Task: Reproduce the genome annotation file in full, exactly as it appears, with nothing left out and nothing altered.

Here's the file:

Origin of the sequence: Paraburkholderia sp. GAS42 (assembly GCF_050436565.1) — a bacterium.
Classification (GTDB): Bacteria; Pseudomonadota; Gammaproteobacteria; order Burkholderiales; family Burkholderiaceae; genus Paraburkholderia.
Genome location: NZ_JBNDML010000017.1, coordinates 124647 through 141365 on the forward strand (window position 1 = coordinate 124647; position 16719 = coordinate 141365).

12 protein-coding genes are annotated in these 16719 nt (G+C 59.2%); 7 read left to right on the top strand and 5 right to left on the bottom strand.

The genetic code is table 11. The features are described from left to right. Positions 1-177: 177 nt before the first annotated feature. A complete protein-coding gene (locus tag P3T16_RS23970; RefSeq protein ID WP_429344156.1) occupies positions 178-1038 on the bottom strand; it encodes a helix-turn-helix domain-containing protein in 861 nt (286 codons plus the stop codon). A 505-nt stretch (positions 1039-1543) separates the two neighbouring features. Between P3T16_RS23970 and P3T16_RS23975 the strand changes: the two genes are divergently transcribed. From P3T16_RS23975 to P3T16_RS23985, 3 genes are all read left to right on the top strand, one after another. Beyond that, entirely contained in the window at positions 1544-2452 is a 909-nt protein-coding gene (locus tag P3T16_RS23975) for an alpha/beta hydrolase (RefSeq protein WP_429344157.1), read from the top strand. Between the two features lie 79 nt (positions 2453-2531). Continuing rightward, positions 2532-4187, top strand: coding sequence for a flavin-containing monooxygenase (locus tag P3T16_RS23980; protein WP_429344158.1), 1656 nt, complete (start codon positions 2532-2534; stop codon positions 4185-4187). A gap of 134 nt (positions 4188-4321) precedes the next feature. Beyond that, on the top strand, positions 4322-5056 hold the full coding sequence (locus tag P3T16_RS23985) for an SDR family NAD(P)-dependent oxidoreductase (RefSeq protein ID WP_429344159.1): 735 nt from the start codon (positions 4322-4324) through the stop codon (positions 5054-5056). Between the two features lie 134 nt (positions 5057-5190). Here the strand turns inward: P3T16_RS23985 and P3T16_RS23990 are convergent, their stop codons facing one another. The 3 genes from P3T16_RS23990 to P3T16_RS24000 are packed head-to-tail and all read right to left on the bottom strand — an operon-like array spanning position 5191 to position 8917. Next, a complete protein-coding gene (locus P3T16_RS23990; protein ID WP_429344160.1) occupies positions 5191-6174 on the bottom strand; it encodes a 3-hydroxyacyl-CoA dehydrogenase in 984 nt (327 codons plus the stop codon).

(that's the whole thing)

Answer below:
Origin of the sequence: Paraburkholderia sp. GAS42 (assembly GCF_050436565.1) — a bacterium.
Classification (GTDB): Bacteria; Pseudomonadota; Gammaproteobacteria; order Burkholderiales; family Burkholderiaceae; genus Paraburkholderia.
Genome location: NZ_JBNDML010000017.1, coordinates 124647 through 141365 on the forward strand (window position 1 = coordinate 124647; position 16719 = coordinate 141365).

12 protein-coding genes are annotated in these 16719 nt (G+C 59.2%); 7 read left to right on the top strand and 5 right to left on the bottom strand.

The genetic code is table 11. The features are described from left to right. Positions 1-177: 177 nt before the first annotated feature. A complete protein-coding gene (locus tag P3T16_RS23970; RefSeq protein ID WP_429344156.1) occupies positions 178-1038 on the bottom strand; it encodes a helix-turn-helix domain-containing protein in 861 nt (286 codons plus the stop codon). A 505-nt stretch (positions 1039-1543) separates the two neighbouring features. Between P3T16_RS23970 and P3T16_RS23975 the strand changes: the two genes are divergently transcribed. From P3T16_RS23975 to P3T16_RS23985, 3 genes are all read left to right on the top strand, one after another. Beyond that, entirely contained in the window at positions 1544-2452 is a 909-nt protein-coding gene (locus tag P3T16_RS23975) for an alpha/beta hydrolase (RefSeq protein WP_429344157.1), read from the top strand. Between the two features lie 79 nt (positions 2453-2531). Continuing rightward, positions 2532-4187, top strand: coding sequence for a flavin-containing monooxygenase (locus tag P3T16_RS23980; protein WP_429344158.1), 1656 nt, complete (start codon positions 2532-2534; stop codon positions 4185-4187). A gap of 134 nt (positions 4188-4321) precedes the next feature. Beyond that, on the top strand, positions 4322-5056 hold the full coding sequence (locus tag P3T16_RS23985) for an SDR family NAD(P)-dependent oxidoreductase (RefSeq protein ID WP_429344159.1): 735 nt from the start codon (positions 4322-4324) through the stop codon (positions 5054-5056). Between the two features lie 134 nt (positions 5057-5190). Here the strand turns inward: P3T16_RS23985 and P3T16_RS23990 are convergent, their stop codons facing one another. The 3 genes from P3T16_RS23990 to P3T16_RS24000 are packed head-to-tail and all read right to left on the bottom strand — an operon-like array spanning position 5191 to position 8917. Next, a complete protein-coding gene (locus P3T16_RS23990; protein ID WP_429344160.1) occupies positions 5191-6174 on the bottom strand; it encodes a 3-hydroxyacyl-CoA dehydrogenase in 984 nt (327 codons plus the stop codon).